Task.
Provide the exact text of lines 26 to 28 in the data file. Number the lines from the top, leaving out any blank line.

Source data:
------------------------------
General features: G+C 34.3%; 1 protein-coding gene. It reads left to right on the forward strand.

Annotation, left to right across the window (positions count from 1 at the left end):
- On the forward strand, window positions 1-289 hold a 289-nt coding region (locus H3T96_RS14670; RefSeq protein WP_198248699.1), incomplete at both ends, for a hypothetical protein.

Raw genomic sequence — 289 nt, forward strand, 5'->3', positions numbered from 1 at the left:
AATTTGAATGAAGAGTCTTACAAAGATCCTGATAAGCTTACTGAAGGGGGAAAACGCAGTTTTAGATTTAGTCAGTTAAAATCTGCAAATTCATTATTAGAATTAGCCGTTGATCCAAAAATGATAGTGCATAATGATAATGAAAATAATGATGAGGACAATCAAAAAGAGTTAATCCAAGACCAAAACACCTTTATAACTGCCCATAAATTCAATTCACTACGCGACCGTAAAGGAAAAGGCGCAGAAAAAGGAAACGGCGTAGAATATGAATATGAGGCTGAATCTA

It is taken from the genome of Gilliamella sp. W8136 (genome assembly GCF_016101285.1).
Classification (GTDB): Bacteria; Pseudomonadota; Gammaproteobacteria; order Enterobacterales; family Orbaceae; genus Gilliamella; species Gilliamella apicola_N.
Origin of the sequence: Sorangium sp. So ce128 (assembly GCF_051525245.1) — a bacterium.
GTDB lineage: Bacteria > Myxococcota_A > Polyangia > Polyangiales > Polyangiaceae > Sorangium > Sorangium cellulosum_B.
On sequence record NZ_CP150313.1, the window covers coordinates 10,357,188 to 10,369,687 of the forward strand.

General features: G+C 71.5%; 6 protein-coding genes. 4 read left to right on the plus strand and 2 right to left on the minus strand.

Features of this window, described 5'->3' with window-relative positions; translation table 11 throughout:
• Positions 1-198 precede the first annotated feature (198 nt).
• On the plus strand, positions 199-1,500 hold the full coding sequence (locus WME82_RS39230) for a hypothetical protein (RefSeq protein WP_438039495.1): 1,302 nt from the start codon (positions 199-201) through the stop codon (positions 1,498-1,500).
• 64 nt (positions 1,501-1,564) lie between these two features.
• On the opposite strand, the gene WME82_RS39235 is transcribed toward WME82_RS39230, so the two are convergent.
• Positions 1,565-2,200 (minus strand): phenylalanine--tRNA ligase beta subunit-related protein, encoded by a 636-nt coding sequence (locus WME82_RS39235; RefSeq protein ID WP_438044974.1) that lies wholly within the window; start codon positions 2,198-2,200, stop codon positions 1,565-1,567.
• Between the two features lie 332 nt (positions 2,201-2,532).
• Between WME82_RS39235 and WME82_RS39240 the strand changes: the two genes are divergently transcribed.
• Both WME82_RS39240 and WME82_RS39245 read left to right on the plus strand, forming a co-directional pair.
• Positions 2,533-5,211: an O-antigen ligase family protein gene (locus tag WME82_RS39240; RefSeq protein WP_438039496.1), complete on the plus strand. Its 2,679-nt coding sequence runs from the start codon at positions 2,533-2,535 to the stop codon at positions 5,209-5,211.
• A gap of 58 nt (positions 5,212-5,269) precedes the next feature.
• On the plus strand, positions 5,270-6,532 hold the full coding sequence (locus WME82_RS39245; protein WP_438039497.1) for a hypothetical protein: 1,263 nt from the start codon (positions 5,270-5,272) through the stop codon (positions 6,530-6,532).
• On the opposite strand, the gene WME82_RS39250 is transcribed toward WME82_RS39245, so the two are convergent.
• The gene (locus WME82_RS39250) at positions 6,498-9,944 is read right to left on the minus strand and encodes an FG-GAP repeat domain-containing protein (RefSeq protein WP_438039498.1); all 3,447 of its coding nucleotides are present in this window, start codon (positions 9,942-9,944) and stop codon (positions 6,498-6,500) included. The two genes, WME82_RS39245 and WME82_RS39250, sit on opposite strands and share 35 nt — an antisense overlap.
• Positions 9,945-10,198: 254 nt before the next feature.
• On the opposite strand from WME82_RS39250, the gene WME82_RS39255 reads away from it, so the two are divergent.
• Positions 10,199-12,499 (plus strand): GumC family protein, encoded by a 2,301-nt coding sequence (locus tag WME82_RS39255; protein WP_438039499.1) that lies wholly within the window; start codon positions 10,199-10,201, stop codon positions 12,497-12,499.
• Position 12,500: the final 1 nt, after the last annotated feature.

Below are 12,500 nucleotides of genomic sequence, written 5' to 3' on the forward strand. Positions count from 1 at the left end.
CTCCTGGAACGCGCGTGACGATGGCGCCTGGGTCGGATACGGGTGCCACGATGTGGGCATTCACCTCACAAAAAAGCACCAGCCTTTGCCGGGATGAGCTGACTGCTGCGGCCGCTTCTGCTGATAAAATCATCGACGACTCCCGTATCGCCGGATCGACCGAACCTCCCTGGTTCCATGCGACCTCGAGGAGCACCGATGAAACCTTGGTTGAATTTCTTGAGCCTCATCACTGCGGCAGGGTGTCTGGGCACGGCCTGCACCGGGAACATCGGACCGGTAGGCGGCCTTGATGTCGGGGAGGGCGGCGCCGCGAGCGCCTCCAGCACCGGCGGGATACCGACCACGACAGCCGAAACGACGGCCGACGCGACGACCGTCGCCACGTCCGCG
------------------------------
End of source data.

• Positions 9,945-10,198: 254 nt before the next feature.
• On the opposite strand from WME82_RS39250, the gene WME82_RS39255 reads away from it, so the two are divergent.
• Positions 10,199-12,499 (plus strand): GumC family protein, encoded by a 2,301-nt coding sequence (locus tag WME82_RS39255; protein WP_438039499.1) that lies wholly within the window; start codon positions 10,199-10,201, stop codon positions 12,497-12,499.